Longtime city attorney heads to final council meeting
Tonight’s South Lake Tahoe City Council meeting will be the last for longtime City Attorney Dennis Crabb.
In an inaugural ceremony to be held after the public-comment portion of the meeting, Crabb will hand the city counsel position to Catherine DiCamillo. A reception will follow the reading of a proclamation in honor of Crabb’s 18-plus years of service to the city.
Crabb announced in June of 1997 that he would leave the job to become a managing partner in the South Lake Tahoe law firm Rollston, Henderson, Rasmussen & Crabb.
The attorney said his decision to leave was based on potential conflicts that could arise due to his new position in the private sector. He had agreed to stay with the city though today’s meeting although the decision to hire DiCamillo was final in early December.
Crabb came to South Lake Tahoe in 1979 from Monterey, Calif., where he had worked as assistant city attorney. During his tenure as South Lake Tahoe’s city attorney, Crabb guided the city through the first stages of redevelopment.
Additionally, he led an effort to create a specialized Tahoe license plate, was chief fund-raiser for the welcome sign near the Lake Tahoe Airport and founded and served as president of the Tahoe Tallac Association.
DiCamillo, a partner in the South Lake Tahoe law firm Feldman, Shaw and Devore, has lived in the city as long as Crabb has been city attorney.
She has served on the Affirmative Action Commission, the South Lake Tahoe Women’s Center board of directors and as an honorary board member of the Lake Tahoe Educational Foundation.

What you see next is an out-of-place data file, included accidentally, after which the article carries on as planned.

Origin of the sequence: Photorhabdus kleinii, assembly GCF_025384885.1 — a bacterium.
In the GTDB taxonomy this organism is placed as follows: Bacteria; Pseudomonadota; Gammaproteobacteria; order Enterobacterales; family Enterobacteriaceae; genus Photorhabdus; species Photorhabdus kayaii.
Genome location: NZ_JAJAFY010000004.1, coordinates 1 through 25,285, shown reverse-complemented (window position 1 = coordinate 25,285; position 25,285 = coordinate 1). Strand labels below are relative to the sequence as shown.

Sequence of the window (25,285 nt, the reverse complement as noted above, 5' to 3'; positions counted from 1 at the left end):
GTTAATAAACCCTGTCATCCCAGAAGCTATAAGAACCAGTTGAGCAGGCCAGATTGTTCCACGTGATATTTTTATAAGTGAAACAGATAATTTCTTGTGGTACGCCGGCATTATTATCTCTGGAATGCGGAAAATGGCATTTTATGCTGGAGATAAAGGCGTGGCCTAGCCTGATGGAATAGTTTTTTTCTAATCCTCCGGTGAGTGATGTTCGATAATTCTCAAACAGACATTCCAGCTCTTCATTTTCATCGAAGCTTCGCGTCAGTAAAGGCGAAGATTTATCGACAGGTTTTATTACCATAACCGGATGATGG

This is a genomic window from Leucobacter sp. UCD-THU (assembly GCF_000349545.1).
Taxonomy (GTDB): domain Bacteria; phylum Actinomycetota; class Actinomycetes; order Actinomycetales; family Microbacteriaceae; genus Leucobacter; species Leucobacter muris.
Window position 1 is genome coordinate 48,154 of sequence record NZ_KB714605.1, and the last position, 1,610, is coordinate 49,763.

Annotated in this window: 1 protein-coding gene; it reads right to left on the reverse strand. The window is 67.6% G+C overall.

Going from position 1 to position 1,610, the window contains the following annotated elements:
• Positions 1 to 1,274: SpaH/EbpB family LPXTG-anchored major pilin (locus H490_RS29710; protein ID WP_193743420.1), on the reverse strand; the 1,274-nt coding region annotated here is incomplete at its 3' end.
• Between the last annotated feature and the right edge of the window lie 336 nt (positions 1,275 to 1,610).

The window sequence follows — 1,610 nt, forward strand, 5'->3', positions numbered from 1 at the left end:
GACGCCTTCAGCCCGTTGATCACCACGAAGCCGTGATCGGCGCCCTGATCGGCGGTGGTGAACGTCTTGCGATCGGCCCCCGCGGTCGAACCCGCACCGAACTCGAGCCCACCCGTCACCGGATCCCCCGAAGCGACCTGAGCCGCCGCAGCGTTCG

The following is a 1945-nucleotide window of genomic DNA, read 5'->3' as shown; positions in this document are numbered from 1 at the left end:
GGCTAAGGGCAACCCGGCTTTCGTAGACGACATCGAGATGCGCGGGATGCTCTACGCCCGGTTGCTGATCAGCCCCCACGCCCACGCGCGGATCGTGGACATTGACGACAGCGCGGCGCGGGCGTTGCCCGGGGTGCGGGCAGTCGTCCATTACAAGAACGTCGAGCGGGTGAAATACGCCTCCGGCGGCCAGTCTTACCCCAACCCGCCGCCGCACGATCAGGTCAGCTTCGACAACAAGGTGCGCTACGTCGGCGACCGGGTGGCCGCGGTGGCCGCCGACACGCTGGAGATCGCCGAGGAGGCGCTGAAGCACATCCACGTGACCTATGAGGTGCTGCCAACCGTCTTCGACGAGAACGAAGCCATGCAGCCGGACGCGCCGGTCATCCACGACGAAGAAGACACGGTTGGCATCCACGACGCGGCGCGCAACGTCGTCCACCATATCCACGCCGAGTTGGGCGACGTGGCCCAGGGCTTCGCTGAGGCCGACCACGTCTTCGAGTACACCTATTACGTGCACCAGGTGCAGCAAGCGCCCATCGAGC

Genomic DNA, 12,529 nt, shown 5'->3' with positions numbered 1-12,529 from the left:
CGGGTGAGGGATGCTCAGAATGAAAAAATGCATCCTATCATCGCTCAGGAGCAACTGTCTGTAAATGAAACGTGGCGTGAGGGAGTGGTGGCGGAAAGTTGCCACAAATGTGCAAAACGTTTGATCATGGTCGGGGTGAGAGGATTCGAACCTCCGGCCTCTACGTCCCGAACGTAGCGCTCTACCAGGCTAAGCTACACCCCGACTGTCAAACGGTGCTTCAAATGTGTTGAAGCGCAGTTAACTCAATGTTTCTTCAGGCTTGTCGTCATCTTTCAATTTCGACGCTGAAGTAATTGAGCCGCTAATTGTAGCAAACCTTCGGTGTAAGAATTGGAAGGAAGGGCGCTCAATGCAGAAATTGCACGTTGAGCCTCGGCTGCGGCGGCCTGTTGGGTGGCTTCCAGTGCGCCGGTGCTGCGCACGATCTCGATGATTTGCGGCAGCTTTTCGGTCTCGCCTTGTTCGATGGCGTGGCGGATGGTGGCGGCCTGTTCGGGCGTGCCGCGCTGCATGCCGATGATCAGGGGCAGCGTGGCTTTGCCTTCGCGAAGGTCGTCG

A farewell party will be held for Crabb Jan. 31 at Harvey’s Resort Hotel/Casino.
Also on the agenda:
— The city will likely vote to deny the claim of a girl hit by a car after a trolley operator motioned her to cross in front of the trolley.
Gretchen Abravanel, risk management coordinator for the city recommended that the city deny the girl’s claim because the city is held harmless in an agreement with Area Transit Management, the trolley company. A resolution denying the claim will be voted upon by the city council during the consent agenda portion of the meeting.
According to the claim, received by the city last month, the girl was on the side of State Route 89 talking to a friend when the trolley stopped short of the crosswalk. The driver motioned to the girl – who was on a bicycle – that she could cross the street. The girl got on her bike and, as she crossed in front of the trolley, was struck by an automobile.
The claim alleged the girl would not have crossed the street were it not for the conduct of the trolley operator.
Ken Daley, general manager of the transit system, said he didn’t think ATM would be responsible for the girl’s injuries. Daley said the responsibility in the accident lies with the motorist who hit the girl, not the city or the transit service.
The girl suffered head injuries and a broken ankle as a result of the accident.
Although the exact monetary figure sought is not outlined in the claim, the amount of the claim is such that the potential suit, should it go to court, must be settled in Superior Court. This means the claim must be more than $25,000.
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